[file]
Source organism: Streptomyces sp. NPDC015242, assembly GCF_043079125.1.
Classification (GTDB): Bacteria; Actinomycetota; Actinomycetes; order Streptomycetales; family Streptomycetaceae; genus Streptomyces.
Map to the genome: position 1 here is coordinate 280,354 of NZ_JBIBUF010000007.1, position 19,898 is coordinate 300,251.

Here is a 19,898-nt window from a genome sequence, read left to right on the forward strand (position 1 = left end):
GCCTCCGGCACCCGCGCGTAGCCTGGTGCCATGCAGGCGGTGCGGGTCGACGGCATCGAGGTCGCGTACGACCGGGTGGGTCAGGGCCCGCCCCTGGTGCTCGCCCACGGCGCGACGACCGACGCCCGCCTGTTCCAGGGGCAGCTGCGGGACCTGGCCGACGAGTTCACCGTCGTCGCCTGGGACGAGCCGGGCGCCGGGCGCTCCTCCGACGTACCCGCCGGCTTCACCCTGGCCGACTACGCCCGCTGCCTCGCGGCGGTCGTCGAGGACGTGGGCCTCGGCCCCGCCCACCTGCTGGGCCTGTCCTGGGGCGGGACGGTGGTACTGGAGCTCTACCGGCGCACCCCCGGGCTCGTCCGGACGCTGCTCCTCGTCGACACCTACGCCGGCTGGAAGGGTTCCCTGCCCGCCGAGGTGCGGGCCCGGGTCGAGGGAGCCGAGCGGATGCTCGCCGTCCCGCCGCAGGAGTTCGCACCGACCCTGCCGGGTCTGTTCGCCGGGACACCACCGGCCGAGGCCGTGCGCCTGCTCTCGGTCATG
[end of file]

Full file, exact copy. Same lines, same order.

Source organism: Streptomyces sp. NPDC015242, assembly GCF_043079125.1.
Classification (GTDB): Bacteria; Actinomycetota; Actinomycetes; order Streptomycetales; family Streptomycetaceae; genus Streptomyces.
Map to the genome: position 1 here is coordinate 280,354 of NZ_JBIBUF010000007.1, position 19,898 is coordinate 300,251.

Here is a 19,898-nt window from a genome sequence, read left to right on the forward strand (position 1 = left end):
GCCTCCGGCACCCGCGCGTAGCCTGGTGCCATGCAGGCGGTGCGGGTCGACGGCATCGAGGTCGCGTACGACCGGGTGGGTCAGGGCCCGCCCCTGGTGCTCGCCCACGGCGCGACGACCGACGCCCGCCTGTTCCAGGGGCAGCTGCGGGACCTGGCCGACGAGTTCACCGTCGTCGCCTGGGACGAGCCGGGCGCCGGGCGCTCCTCCGACGTACCCGCCGGCTTCACCCTGGCCGACTACGCCCGCTGCCTCGCGGCGGTCGTCGAGGACGTGGGCCTCGGCCCCGCCCACCTGCTGGGCCTGTCCTGGGGCGGGACGGTGGTACTGGAGCTCTACCGGCGCACCCCCGGGCTCGTCCGGACGCTGCTCCTCGTCGACACCTACGCCGGCTGGAAGGGTTCCCTGCCCGCCGAGGTGCGGGCCCGGGTCGAGGGAGCCGAGCGGATGCTCGCCGTCCCGCCGCAGGAGTTCGCACCGACCCTGCCGGGTCTGTTCGCCGGGACACCACCGGCCGAGGCCGTGCGCCTGCTCTCGGTCATG